Calendar Third Trimester

34 Weeks Pregnant

34 Weeks Pregnant: Your Checklist

  • Keep a close watch for the signs of labor. Although you may not be due for a few more weeks, if you notice regular contractions at increasingly short intervals, lower-back pain accompanied by menstrual-like cramps, water breaking, or a blood-tinged mucous discharge, contact your doctor immediately.
  • Consider taking a class in infant CPR, breastfeeding, or any other area of baby care you’d like to learn more about.
  • Plot and time your route to the hospital, and practice getting there.

When you’re 34 weeks pregnant, your baby’s weight could range from 4.7 to 5 pounds and his length could be somewhere between 17 and 18 inches. It may seem as though he’s moving less frequently as his growing body presses up against your uterus. This week, your baby’s brain is continuing to develop, and he may turn head-down in preparation for birth. Braxton Hicks or “practice” contractions are an early sign that the big day is getting closer. Between now and then, there’s a lot more in store, so catch up on what’s going on this week.

Your Baby’s Development

Maternal calcium intake is very important during pregnancy. A developing baby draws calcium from the mother to make and harden bone. Because your growing baby’s calcium demands are high, be sure you’re getting enough of this mineral to prevent a loss of calcium from your own bones. Your prenatal vitamin has some extra calcium, but be sure to also eat calcium-rich foods like milk and other dairy products, tofu, broccoli, and calcium-fortified juices and foods.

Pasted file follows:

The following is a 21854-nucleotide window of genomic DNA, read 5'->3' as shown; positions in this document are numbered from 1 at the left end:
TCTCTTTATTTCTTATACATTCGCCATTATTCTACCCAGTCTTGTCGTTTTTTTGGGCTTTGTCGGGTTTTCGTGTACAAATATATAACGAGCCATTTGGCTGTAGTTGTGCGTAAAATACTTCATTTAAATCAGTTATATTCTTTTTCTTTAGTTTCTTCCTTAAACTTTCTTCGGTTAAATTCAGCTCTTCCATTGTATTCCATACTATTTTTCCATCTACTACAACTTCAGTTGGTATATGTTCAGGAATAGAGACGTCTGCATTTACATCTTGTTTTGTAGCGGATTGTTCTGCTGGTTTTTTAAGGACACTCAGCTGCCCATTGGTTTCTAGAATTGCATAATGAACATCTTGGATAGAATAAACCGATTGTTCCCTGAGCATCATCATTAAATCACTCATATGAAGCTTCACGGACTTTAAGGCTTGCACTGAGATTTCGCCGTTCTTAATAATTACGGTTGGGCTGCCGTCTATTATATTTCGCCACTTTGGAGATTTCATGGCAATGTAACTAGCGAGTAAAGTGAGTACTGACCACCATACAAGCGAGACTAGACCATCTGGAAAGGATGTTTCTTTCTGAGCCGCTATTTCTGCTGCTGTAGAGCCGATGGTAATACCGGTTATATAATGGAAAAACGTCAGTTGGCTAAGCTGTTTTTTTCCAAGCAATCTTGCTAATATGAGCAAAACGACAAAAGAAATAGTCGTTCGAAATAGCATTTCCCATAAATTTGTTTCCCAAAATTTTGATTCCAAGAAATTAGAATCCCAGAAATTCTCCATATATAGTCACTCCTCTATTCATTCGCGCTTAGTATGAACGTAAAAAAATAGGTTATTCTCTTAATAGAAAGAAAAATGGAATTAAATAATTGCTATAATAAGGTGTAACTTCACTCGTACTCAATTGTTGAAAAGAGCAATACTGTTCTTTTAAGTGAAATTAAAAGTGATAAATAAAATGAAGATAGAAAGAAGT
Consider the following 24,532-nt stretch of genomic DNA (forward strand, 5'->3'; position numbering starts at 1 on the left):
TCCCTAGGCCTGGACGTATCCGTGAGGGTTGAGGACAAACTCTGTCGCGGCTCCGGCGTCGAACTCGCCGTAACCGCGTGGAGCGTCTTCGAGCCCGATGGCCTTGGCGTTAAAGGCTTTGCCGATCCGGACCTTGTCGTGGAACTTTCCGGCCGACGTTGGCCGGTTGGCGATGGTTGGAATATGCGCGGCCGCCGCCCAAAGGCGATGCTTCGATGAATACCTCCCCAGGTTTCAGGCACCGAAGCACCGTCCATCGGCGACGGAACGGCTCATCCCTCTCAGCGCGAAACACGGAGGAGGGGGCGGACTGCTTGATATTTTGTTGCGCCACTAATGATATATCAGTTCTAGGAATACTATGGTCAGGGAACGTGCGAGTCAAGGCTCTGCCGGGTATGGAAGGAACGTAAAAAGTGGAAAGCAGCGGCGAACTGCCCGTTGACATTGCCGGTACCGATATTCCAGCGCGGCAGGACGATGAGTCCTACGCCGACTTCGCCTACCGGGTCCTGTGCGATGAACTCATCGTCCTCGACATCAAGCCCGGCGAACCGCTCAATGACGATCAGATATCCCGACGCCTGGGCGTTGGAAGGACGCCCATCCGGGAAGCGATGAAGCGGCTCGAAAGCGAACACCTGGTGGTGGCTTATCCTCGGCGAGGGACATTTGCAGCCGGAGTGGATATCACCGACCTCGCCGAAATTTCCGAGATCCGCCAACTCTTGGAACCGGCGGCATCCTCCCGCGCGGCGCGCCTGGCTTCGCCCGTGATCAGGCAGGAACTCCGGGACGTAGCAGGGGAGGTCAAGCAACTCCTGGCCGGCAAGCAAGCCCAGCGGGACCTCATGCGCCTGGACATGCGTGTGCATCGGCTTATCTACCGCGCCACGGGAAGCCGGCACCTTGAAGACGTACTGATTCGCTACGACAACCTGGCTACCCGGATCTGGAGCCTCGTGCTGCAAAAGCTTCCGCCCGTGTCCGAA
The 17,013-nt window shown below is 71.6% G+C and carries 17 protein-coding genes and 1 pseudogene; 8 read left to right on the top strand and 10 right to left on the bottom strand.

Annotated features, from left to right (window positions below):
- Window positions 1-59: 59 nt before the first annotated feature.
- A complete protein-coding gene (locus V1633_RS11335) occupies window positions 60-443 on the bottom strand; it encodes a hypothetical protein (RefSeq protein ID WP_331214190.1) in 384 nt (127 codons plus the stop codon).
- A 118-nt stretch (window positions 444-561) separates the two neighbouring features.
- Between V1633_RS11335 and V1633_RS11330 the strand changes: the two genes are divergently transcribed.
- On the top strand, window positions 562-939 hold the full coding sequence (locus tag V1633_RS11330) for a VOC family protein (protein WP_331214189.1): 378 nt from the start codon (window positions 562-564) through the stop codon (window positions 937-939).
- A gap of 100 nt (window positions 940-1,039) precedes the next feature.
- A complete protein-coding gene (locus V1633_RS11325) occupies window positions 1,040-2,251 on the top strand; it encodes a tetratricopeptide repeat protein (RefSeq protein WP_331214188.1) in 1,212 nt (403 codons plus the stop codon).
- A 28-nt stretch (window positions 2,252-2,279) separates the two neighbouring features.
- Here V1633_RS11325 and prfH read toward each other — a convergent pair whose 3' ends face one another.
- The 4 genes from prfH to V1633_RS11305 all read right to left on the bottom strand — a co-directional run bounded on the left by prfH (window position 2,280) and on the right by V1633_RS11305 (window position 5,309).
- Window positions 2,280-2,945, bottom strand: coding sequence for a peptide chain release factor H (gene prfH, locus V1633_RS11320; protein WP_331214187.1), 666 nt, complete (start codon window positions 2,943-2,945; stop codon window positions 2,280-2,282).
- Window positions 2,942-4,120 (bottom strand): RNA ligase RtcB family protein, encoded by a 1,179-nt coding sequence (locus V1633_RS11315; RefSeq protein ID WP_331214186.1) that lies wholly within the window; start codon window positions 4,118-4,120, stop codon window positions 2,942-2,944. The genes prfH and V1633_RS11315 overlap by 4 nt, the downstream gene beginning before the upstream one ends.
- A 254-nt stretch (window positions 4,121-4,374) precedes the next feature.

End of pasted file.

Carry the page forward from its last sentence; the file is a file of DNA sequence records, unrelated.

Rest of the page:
By now most babies will be in position for delivery. Your health care provider can tell you if your baby is positioned head- or bottom-first. Babies born at 34 weeks usually have fairly well-developed lungs, and their average size of 5 pounds (2,250 grams) and 12.6 inches (32 cm) from crown to rump allows them to survive outside the womb without extensive medical intervention.

Your Body

Being tired is a common complaint of late pregnancy. Difficulty sleeping, aches and pains, weight gain, and anxiety about labor, delivery, and taking care of a newborn may contribute to your exhaustion. Rest as much as you can and take naps if possible.

Pregnancy symptoms at 34 weeks

Indigestion may be making a come-back now your baby’s pushing up against your tummy. Keep eating small meals, and try not to lie down straight after a meal. A nice nap after dinner may sound like a good idea, but lying down too soon after eating can leave you feeling bloated and uncomfortable.

How your life’s changing

  • The big day could be only a month away. If you’re having your baby in hospital, try contacting the maternity unit to see if you can visit beforehand. If it’s not possible, find out if your hospital offers an online tour.
  • In the meantime, you can read up on admission procedures in early labour. Ask your midwife if you want to know about how your baby will be monitored in labour. And ask her what the hospital’s policy on eating and drinking during labour is.
  • You should have an appointment with your midwife this week, so it’s worth making a list of any questions you may have about your birth choices.
  • Does your partner know what to bring to the hospital? Snacks, toiletries and a change of clothes are all essential. But your partner may also want to bring something to read, a camcorder, and even swimming shorts (if you’re planning a water birth). See what else should go in a dad-to-be’s hospital bag.
  • When the time comes, and you think you are in labour, your midwife will advise you to stay at home for as long as possible. See these tips for coping at home in the early phase of the first stage labour.
Reviewed by the QSota Medical Advisory Board

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